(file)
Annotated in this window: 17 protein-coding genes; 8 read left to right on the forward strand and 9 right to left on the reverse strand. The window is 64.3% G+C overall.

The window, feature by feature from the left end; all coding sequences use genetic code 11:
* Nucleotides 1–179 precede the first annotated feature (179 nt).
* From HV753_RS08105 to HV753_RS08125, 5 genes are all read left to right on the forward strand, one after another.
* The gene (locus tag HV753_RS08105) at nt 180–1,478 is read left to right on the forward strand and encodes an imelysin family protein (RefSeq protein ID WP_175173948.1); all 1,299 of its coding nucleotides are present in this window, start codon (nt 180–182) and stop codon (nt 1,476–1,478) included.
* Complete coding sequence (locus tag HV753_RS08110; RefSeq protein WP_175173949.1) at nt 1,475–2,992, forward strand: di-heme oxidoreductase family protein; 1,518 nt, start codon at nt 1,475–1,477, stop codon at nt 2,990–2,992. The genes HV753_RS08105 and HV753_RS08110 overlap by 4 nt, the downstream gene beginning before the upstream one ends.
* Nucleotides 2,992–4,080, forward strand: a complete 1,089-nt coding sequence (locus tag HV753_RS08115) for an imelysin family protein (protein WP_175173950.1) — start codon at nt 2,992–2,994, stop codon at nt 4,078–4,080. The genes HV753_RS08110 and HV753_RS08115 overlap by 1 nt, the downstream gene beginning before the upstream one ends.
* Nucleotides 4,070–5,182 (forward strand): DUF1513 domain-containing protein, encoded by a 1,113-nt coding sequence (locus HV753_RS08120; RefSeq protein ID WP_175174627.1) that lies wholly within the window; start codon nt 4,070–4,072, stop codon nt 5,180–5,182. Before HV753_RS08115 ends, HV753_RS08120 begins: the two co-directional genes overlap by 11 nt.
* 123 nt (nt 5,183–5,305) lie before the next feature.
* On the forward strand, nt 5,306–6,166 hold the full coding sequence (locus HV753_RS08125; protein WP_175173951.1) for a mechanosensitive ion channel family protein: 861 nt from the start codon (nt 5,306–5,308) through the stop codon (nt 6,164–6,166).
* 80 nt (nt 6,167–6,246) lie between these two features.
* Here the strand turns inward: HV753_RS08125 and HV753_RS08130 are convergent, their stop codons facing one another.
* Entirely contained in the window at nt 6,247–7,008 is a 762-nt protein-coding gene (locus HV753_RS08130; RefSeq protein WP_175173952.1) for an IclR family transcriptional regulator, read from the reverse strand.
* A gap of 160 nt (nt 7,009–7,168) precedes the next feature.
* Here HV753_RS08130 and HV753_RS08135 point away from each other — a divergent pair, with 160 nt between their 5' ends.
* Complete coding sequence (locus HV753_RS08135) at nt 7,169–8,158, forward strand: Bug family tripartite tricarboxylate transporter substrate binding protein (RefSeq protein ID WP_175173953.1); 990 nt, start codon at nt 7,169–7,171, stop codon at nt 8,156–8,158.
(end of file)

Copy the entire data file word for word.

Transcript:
Annotated in this window: 17 protein-coding genes; 8 read left to right on the forward strand and 9 right to left on the reverse strand. The window is 64.3% G+C overall.

The window, feature by feature from the left end; all coding sequences use genetic code 11:
* Nucleotides 1–179 precede the first annotated feature (179 nt).
* From HV753_RS08105 to HV753_RS08125, 5 genes are all read left to right on the forward strand, one after another.
* The gene (locus tag HV753_RS08105) at nt 180–1,478 is read left to right on the forward strand and encodes an imelysin family protein (RefSeq protein ID WP_175173948.1); all 1,299 of its coding nucleotides are present in this window, start codon (nt 180–182) and stop codon (nt 1,476–1,478) included.
* Complete coding sequence (locus tag HV753_RS08110; RefSeq protein WP_175173949.1) at nt 1,475–2,992, forward strand: di-heme oxidoreductase family protein; 1,518 nt, start codon at nt 1,475–1,477, stop codon at nt 2,990–2,992. The genes HV753_RS08105 and HV753_RS08110 overlap by 4 nt, the downstream gene beginning before the upstream one ends.
* Nucleotides 2,992–4,080, forward strand: a complete 1,089-nt coding sequence (locus tag HV753_RS08115) for an imelysin family protein (protein WP_175173950.1) — start codon at nt 2,992–2,994, stop codon at nt 4,078–4,080. The genes HV753_RS08110 and HV753_RS08115 overlap by 1 nt, the downstream gene beginning before the upstream one ends.
* Nucleotides 4,070–5,182 (forward strand): DUF1513 domain-containing protein, encoded by a 1,113-nt coding sequence (locus HV753_RS08120; RefSeq protein ID WP_175174627.1) that lies wholly within the window; start codon nt 4,070–4,072, stop codon nt 5,180–5,182. Before HV753_RS08115 ends, HV753_RS08120 begins: the two co-directional genes overlap by 11 nt.
* 123 nt (nt 5,183–5,305) lie before the next feature.
* On the forward strand, nt 5,306–6,166 hold the full coding sequence (locus HV753_RS08125; protein WP_175173951.1) for a mechanosensitive ion channel family protein: 861 nt from the start codon (nt 5,306–5,308) through the stop codon (nt 6,164–6,166).
* 80 nt (nt 6,167–6,246) lie between these two features.
* Here the strand turns inward: HV753_RS08125 and HV753_RS08130 are convergent, their stop codons facing one another.
* Entirely contained in the window at nt 6,247–7,008 is a 762-nt protein-coding gene (locus HV753_RS08130; RefSeq protein WP_175173952.1) for an IclR family transcriptional regulator, read from the reverse strand.
* A gap of 160 nt (nt 7,009–7,168) precedes the next feature.
* Here HV753_RS08130 and HV753_RS08135 point away from each other — a divergent pair, with 160 nt between their 5' ends.
* Complete coding sequence (locus HV753_RS08135) at nt 7,169–8,158, forward strand: Bug family tripartite tricarboxylate transporter substrate binding protein (RefSeq protein ID WP_175173953.1); 990 nt, start codon at nt 7,169–7,171, stop codon at nt 8,156–8,158.